Bridge is a 16mm film of the changing reflections of a bridge over the lake in the grounds of South Hill Park, Berkshire, which links a public thoroughfare.
The reflection of the bridge was framed so that it linked the two sides of the frame edge with the centre of the bridge reflection positioned in centre of the frame. The purpose of this was to give a sense of ‘out of frame space’ on each side of the frame as people moved across the bridge and passed in and then out of frame. This film was made ‘in camera’, during which takes of differing durations were made. After the first long continuous take, film takes of a shorter duration were made, which corresponded to the time people took to enter, cross and leave the framed area of the bridge, at which point filming was stopped. This procedure was juxtaposed with the effects caused by random and chance disturbances to the water surface. The resulting waves and ripples, which varied in intensity, were enough to create different levels movement within the framed reflection of the bridge. Sometimes images of the bridge were clearly reflected, when water surface was calm, and at others times the image was more abstracted when the surface was disturbed. There are different degrees of image abstraction according to the level of water disturbance.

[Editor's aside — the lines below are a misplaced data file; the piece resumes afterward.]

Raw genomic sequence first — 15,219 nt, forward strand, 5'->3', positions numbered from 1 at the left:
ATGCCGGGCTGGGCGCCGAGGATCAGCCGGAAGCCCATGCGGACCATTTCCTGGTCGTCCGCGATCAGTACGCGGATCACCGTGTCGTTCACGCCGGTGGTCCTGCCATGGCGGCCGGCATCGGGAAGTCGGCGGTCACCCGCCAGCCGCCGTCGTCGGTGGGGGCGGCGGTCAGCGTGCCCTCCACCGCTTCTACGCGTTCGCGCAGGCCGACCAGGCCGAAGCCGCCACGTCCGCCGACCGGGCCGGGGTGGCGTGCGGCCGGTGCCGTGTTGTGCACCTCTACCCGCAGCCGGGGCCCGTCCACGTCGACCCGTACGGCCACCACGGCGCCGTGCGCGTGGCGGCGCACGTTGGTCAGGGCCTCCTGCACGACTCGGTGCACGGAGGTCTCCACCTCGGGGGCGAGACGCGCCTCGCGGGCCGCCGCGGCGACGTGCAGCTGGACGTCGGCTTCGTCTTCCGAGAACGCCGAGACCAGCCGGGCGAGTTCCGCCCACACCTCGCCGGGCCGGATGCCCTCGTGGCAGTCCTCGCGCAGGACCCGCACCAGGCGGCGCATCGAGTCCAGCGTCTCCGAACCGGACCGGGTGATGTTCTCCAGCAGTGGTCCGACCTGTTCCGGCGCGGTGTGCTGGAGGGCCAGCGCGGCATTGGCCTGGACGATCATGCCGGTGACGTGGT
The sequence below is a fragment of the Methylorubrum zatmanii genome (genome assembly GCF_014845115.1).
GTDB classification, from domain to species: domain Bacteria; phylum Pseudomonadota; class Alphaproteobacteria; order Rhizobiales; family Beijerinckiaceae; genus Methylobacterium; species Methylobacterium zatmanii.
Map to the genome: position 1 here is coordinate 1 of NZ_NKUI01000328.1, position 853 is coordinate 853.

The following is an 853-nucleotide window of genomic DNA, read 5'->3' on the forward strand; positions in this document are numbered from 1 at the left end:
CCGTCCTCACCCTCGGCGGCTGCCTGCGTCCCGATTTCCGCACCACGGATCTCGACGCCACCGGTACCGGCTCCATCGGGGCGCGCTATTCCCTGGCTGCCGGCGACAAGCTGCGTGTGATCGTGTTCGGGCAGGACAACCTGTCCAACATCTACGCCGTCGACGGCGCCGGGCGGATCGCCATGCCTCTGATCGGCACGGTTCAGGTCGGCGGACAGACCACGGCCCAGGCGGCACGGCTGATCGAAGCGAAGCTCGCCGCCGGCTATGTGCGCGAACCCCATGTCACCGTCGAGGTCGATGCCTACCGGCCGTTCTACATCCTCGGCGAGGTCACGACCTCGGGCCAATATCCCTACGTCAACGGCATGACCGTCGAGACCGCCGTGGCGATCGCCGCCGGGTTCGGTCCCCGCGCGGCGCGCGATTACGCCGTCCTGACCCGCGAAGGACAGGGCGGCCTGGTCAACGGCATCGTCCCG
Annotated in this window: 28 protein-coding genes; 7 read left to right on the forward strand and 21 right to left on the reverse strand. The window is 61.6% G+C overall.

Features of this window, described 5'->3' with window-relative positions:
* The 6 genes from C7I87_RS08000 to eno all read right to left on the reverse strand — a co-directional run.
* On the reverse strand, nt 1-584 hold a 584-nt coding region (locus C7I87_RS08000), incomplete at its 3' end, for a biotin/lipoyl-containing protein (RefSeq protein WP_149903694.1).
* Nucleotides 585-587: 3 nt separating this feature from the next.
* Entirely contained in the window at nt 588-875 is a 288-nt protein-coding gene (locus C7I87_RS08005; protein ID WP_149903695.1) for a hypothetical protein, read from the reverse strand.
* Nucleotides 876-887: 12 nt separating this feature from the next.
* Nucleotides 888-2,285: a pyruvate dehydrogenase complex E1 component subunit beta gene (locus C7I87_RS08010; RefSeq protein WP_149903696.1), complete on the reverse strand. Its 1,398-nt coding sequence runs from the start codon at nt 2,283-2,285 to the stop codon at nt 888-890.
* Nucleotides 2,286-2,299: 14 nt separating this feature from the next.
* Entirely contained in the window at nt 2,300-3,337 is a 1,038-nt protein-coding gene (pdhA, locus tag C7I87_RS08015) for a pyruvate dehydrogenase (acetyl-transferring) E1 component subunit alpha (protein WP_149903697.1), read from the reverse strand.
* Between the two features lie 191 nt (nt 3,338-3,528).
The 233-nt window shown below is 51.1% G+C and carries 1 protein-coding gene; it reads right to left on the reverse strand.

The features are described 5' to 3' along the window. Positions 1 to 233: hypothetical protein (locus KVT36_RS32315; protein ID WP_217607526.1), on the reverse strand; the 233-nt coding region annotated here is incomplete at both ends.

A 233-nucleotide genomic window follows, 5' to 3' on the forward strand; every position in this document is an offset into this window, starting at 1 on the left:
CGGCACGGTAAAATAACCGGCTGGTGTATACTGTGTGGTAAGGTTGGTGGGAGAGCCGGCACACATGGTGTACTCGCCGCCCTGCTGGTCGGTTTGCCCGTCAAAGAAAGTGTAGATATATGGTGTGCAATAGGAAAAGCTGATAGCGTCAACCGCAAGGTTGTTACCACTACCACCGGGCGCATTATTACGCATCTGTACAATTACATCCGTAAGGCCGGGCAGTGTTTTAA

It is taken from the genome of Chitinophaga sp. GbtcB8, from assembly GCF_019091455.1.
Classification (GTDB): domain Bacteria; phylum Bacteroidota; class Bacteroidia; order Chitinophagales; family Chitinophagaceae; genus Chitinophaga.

Bridge can be thought of as a metaphor for the representational process and the cinematic ‘apparatus’ itself, with the ‘bridging process’ connecting the ‘real’ bridge with its representation as a reflected image on water surface, the reflected image on water to camera and film emulsion, the projected film image to the screen and the screen to the film viewer in the cinema. To push this still a stage further, it acts as a metaphoric link between theory and practice (a stills sequence from Bridge appeared on the first page of the first edition of Undercut Magazine).